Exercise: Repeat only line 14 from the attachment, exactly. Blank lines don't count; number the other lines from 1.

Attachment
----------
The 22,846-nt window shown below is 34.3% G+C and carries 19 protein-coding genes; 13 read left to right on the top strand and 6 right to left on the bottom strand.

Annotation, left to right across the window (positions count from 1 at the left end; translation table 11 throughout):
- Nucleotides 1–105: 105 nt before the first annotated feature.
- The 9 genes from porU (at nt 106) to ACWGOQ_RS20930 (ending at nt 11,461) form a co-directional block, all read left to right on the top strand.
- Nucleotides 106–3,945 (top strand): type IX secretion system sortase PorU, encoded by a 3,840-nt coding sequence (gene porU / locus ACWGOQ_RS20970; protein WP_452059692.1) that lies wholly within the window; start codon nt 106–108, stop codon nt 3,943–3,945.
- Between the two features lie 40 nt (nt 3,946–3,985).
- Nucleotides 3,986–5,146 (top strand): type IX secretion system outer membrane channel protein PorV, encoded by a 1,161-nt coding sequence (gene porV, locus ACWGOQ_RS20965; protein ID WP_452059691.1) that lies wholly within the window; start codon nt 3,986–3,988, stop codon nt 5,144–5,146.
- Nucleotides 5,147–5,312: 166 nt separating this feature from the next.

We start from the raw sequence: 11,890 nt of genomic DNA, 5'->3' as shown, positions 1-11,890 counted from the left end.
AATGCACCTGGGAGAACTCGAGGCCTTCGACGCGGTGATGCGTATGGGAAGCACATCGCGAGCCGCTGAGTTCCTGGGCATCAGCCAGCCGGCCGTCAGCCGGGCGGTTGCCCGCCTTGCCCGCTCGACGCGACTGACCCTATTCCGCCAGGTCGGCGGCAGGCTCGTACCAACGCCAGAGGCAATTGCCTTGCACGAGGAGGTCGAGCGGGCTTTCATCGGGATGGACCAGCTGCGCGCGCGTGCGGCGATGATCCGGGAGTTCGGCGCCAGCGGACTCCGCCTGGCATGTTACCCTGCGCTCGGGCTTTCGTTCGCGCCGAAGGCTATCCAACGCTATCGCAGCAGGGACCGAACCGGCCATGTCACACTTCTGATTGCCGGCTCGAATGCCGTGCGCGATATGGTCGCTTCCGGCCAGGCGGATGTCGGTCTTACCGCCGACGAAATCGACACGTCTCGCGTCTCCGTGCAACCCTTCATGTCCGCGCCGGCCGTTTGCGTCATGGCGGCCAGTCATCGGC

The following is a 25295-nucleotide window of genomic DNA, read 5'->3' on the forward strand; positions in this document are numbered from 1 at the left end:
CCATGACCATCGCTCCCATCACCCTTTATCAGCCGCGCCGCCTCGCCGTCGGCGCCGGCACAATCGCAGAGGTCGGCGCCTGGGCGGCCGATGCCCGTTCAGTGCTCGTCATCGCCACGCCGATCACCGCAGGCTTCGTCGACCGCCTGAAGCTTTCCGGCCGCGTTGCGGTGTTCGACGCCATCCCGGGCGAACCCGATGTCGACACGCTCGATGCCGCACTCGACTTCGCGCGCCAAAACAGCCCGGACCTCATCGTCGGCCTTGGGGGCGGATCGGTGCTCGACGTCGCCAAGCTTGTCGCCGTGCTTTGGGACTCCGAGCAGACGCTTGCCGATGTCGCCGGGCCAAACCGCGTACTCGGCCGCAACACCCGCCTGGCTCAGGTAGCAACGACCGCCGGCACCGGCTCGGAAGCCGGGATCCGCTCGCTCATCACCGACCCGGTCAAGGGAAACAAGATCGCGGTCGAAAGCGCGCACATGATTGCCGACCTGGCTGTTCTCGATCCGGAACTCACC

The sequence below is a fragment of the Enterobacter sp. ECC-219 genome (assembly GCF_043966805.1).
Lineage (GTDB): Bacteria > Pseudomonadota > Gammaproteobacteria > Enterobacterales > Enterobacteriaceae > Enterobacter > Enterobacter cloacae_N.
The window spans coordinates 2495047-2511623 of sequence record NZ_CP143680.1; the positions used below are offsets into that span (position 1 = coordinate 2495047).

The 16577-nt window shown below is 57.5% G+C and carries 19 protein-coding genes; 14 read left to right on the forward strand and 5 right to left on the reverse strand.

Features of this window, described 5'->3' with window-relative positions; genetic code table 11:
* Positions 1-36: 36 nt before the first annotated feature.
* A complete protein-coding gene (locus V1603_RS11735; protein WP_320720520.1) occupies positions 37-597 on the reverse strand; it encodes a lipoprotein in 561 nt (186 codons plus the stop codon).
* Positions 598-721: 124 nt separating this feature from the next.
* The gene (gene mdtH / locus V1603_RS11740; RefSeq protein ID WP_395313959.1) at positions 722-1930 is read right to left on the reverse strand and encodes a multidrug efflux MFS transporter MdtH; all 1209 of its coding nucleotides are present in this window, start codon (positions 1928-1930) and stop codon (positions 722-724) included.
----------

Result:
Lineage (GTDB): Bacteria > Pseudomonadota > Gammaproteobacteria > Enterobacterales > Enterobacteriaceae > Enterobacter > Enterobacter cloacae_N.